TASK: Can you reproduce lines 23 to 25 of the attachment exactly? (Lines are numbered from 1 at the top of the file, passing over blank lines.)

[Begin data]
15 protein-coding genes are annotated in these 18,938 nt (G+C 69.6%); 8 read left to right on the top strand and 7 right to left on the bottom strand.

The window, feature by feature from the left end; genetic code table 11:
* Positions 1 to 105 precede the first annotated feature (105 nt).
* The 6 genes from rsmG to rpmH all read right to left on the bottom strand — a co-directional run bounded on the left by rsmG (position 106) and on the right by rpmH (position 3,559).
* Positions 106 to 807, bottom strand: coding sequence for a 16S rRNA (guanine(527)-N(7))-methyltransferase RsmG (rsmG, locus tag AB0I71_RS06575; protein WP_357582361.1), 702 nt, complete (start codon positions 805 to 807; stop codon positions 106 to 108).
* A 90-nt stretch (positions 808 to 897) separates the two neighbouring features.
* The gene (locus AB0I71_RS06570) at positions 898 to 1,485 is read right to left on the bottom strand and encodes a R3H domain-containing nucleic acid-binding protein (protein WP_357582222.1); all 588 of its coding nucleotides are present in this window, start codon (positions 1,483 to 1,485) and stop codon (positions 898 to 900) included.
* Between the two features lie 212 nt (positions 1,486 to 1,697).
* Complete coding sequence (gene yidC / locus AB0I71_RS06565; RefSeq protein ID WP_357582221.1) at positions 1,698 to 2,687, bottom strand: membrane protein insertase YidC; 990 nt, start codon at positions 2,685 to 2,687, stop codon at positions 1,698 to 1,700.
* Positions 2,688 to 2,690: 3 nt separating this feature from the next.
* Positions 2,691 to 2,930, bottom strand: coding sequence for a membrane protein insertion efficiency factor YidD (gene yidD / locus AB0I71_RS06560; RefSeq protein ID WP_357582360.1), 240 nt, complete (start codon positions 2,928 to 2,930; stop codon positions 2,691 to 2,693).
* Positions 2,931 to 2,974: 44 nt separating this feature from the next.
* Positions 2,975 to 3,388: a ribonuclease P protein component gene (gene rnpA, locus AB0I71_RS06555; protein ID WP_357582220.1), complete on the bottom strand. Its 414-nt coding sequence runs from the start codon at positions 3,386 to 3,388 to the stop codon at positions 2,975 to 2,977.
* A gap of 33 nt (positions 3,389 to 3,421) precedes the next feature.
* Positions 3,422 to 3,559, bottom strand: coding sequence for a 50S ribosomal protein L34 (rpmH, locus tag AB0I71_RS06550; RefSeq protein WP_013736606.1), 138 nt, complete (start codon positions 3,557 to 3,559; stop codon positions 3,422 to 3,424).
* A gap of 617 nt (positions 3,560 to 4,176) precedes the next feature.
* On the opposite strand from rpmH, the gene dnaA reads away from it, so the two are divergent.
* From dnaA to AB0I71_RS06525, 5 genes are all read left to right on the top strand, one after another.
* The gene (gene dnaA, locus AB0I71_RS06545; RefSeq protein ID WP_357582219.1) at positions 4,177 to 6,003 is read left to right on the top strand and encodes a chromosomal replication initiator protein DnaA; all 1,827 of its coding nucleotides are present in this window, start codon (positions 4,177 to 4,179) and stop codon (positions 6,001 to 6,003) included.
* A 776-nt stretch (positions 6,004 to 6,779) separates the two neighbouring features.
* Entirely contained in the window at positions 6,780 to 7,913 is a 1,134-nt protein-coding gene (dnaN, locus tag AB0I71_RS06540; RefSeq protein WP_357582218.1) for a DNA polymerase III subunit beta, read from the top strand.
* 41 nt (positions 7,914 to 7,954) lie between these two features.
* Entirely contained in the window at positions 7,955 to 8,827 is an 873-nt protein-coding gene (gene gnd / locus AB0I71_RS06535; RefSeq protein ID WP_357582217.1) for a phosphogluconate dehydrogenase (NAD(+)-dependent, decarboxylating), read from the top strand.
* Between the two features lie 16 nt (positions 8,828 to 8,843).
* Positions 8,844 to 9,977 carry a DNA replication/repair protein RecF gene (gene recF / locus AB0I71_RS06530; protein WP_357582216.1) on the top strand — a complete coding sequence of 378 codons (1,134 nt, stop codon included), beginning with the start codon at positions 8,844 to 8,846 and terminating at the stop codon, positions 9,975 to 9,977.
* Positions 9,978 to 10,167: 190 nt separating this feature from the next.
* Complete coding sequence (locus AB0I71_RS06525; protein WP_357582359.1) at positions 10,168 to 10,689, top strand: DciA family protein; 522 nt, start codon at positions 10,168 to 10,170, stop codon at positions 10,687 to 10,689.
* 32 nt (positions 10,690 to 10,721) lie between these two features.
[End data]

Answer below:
* Entirely contained in the window at positions 7,955 to 8,827 is an 873-nt protein-coding gene (gene gnd / locus AB0I71_RS06535; RefSeq protein ID WP_357582217.1) for a phosphogluconate dehydrogenase (NAD(+)-dependent, decarboxylating), read from the top strand.
* Between the two features lie 16 nt (positions 8,828 to 8,843).
* Positions 8,844 to 9,977 carry a DNA replication/repair protein RecF gene (gene recF / locus AB0I71_RS06530; protein WP_357582216.1) on the top strand — a complete coding sequence of 378 codons (1,134 nt, stop codon included), beginning with the start codon at positions 8,844 to 8,846 and terminating at the stop codon, positions 9,975 to 9,977.